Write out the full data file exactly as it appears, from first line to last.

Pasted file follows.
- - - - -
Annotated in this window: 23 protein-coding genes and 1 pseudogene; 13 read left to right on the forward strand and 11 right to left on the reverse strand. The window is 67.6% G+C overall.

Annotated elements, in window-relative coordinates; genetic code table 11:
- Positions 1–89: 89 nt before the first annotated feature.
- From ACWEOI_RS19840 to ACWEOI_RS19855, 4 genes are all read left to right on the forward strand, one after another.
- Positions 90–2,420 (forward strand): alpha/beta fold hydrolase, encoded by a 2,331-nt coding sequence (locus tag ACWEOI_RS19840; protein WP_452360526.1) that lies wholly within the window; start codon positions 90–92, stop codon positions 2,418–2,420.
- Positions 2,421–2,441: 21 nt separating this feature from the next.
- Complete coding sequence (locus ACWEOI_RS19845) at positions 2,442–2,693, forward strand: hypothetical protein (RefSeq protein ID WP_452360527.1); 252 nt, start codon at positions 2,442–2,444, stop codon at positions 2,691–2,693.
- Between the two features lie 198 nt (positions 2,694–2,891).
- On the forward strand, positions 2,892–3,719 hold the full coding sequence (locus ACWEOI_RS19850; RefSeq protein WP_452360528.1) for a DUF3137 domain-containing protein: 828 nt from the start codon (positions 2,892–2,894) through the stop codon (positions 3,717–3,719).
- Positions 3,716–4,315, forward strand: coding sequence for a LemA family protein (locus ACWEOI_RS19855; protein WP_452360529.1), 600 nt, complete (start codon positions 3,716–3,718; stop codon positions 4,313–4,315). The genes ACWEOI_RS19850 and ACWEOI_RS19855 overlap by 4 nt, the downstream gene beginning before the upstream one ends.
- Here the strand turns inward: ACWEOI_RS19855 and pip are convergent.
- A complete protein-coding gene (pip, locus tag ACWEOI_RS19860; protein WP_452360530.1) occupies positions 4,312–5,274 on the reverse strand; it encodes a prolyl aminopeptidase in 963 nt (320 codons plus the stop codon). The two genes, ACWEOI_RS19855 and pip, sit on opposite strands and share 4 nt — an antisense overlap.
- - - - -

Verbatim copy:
Annotated in this window: 23 protein-coding genes and 1 pseudogene; 13 read left to right on the forward strand and 11 right to left on the reverse strand. The window is 67.6% G+C overall.

Annotated elements, in window-relative coordinates; genetic code table 11:
- Positions 1–89: 89 nt before the first annotated feature.
- From ACWEOI_RS19840 to ACWEOI_RS19855, 4 genes are all read left to right on the forward strand, one after another.
- Positions 90–2,420 (forward strand): alpha/beta fold hydrolase, encoded by a 2,331-nt coding sequence (locus tag ACWEOI_RS19840; protein WP_452360526.1) that lies wholly within the window; start codon positions 90–92, stop codon positions 2,418–2,420.
- Positions 2,421–2,441: 21 nt separating this feature from the next.
- Complete coding sequence (locus ACWEOI_RS19845) at positions 2,442–2,693, forward strand: hypothetical protein (RefSeq protein ID WP_452360527.1); 252 nt, start codon at positions 2,442–2,444, stop codon at positions 2,691–2,693.
- Between the two features lie 198 nt (positions 2,694–2,891).
- On the forward strand, positions 2,892–3,719 hold the full coding sequence (locus ACWEOI_RS19850; RefSeq protein WP_452360528.1) for a DUF3137 domain-containing protein: 828 nt from the start codon (positions 2,892–2,894) through the stop codon (positions 3,717–3,719).
- Positions 3,716–4,315, forward strand: coding sequence for a LemA family protein (locus ACWEOI_RS19855; protein WP_452360529.1), 600 nt, complete (start codon positions 3,716–3,718; stop codon positions 4,313–4,315). The genes ACWEOI_RS19850 and ACWEOI_RS19855 overlap by 4 nt, the downstream gene beginning before the upstream one ends.
- Here the strand turns inward: ACWEOI_RS19855 and pip are convergent.
- A complete protein-coding gene (pip, locus tag ACWEOI_RS19860; protein WP_452360530.1) occupies positions 4,312–5,274 on the reverse strand; it encodes a prolyl aminopeptidase in 963 nt (320 codons plus the stop codon). The two genes, ACWEOI_RS19855 and pip, sit on opposite strands and share 4 nt — an antisense overlap.